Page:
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Doctors Warn The Public About Excessive Intake of Vitamins

Medically reviewed by Stephanie Nera, RPh, PharmD · Pharmacology

Written by Lorraine Bunag, R.N. · Updated Jan 13, 2022

Doctors Warn The Public About Excessive Intake of Vitamins

As of this writing, there are still shortages in the supply of over-the-counter medicines, like paracetamol and carbocisteine. This makes people worry: what if they get sick? To compensate, many resort to supplements, like vitamin C and zinc. But can you overdose on vitamins? Doctors say, you can. Which vitamins are toxic if taken in excess?

Let’s find out in this article.

The Difference Between Medications and Supplements

Overdose in medications is quite easy to prevent – do not take anything more than what your doctor has prescribed. For instance, taking too much of an antihypertensive drug could result in symptoms like a sudden drop in blood pressure.

Vitamins and minerals are quite tricky. Most people get them without a doctor’s prescription and many could buy them in retail. As we know, when we buy vitamins and minerals few pieces at a time (“tingi”), the little pamphlet that talks about the supplement is usually not included in the purchase. This reduces the person’s chance to learn details about the supplement, such as its recommended dosage and interactions.

Can You Overdose on Vitamins and Minerals?

Before we discuss which vitamins are toxic when taken in excess, let’s first define vitamin overdose.

An overdose happens when a person takes more than the recommended daily dose for an extended time. So, yes, you can overdose on vitamins and minerals.

Which Vitamins Are Toxic if Taken in Excess?

Here are common vitamins that Filipinos take that could be toxic when taken excessively.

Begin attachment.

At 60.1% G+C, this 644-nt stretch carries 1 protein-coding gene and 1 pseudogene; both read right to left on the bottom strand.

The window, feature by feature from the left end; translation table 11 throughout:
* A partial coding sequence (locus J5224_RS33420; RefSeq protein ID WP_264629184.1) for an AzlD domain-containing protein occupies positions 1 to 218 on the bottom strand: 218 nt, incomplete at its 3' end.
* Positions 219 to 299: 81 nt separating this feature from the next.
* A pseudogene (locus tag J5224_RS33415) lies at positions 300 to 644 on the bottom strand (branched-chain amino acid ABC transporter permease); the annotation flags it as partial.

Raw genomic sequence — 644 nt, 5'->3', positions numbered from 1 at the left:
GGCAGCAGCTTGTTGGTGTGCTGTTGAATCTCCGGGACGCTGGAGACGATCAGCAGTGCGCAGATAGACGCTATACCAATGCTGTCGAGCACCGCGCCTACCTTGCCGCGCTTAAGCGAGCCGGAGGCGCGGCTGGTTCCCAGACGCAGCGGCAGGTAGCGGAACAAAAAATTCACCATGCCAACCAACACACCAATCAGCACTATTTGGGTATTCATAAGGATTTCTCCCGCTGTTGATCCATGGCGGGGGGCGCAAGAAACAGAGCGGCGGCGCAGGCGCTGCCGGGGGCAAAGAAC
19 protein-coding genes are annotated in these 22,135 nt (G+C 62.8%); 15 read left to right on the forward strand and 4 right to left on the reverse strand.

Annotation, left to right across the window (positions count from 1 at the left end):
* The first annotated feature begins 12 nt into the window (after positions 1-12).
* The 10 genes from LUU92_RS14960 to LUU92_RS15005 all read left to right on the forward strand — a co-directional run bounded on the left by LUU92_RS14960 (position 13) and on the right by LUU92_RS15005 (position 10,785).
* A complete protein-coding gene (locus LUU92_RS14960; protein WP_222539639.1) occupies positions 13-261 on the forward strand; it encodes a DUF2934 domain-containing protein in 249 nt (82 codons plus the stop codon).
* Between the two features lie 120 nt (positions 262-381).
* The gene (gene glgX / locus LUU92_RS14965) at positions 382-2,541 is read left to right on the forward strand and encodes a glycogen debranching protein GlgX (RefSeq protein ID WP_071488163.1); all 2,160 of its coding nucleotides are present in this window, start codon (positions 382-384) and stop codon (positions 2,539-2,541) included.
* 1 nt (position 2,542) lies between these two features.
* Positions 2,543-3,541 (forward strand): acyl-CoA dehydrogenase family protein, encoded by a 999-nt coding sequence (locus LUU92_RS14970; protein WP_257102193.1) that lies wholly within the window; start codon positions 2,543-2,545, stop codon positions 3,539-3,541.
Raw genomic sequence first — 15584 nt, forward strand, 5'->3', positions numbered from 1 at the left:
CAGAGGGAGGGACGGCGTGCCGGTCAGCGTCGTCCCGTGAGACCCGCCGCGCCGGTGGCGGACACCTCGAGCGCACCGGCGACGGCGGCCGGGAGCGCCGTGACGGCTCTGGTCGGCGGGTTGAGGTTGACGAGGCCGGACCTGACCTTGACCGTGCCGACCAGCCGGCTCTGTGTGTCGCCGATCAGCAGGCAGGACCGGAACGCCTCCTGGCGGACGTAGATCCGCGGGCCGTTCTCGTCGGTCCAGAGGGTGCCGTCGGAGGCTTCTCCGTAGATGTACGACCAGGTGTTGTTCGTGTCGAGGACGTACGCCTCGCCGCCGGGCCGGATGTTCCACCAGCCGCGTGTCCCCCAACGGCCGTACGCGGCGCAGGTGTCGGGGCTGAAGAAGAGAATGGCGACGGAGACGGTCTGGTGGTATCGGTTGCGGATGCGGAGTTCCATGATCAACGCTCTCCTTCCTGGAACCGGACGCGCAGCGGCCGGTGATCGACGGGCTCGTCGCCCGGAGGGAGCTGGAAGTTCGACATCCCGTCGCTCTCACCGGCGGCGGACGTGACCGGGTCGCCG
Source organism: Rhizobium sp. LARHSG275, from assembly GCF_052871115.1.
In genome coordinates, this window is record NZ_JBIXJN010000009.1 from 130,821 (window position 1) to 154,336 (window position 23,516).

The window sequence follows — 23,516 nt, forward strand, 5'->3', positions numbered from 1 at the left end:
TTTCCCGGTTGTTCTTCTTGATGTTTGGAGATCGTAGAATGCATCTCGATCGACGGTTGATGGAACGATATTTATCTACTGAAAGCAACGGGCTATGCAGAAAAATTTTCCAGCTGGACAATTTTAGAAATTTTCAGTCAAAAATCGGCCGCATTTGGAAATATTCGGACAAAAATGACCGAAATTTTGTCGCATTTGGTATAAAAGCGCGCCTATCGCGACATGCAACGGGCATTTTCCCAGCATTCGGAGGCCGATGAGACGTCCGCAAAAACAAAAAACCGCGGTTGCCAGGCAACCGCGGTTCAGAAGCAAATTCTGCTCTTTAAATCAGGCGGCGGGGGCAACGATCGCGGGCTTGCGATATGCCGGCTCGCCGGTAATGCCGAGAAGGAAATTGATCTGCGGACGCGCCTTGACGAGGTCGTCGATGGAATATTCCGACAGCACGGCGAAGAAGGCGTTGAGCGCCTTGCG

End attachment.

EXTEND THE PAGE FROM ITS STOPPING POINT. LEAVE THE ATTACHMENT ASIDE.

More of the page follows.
Vitamin C

The recommended daily amount of vitamin C (ascorbic acid, sodium ascorbate) is 60 to 90 mg. However, we have an upper limit of 2,000 mg daily. Too much vitamin C could result in symptoms like:


An overdose in B- vitamins is also possible. We have a total of 8 B- vitamins and some of them are “generally nontoxic.” Additionally, some form of vitamin B has no established upper limit.

  • Vitamin B3 or Niacin. The recommended daily allowance (RDA) for B3 is 9 mg for children aged 1 to 4 and 20 mg for adults. If you take more than 50 mg daily, you may experience skin flushing. Additionally, people with pre-existing liver conditions are at a higher risk of liver toxicity if they receive therapeutic doses of 1,500 to 1,600 mg daily.
  • Vitamin B5 or pantothenic acid. As of now, it is not known to be toxic to humans. Additionally, there is no established upper limit dose, but the recommended intake is 5 mg daily. Some people experience diarrhea with doses of 10 to 20 g per day.
  • Vitamin B6 or pyridoxine. The RDA for adults 19 to 50 years old is 1.3 mg. It could potentially lead to neurotoxicity when taken at doses of 300 to 500 mg per day over extended time.
  • Vitamin B12 or folic acid. For adult men and women, the RDA is 400 micrograms. If you are pregnant, however, the RDA may increase to 600 micrograms. A high dose of folic acid may result in loss of appetite, nausea, stomach problems, sleep problems, and skin reactions.

Vitamin E

Best known for its antioxidant properties, the recommended intake of Vitamin E for adults is 15 to 20 mg or 22 to 30 IU. Although some people take large amounts for months and years without experiencing any consequence, there are still potential toxic effects associated with supplements, like: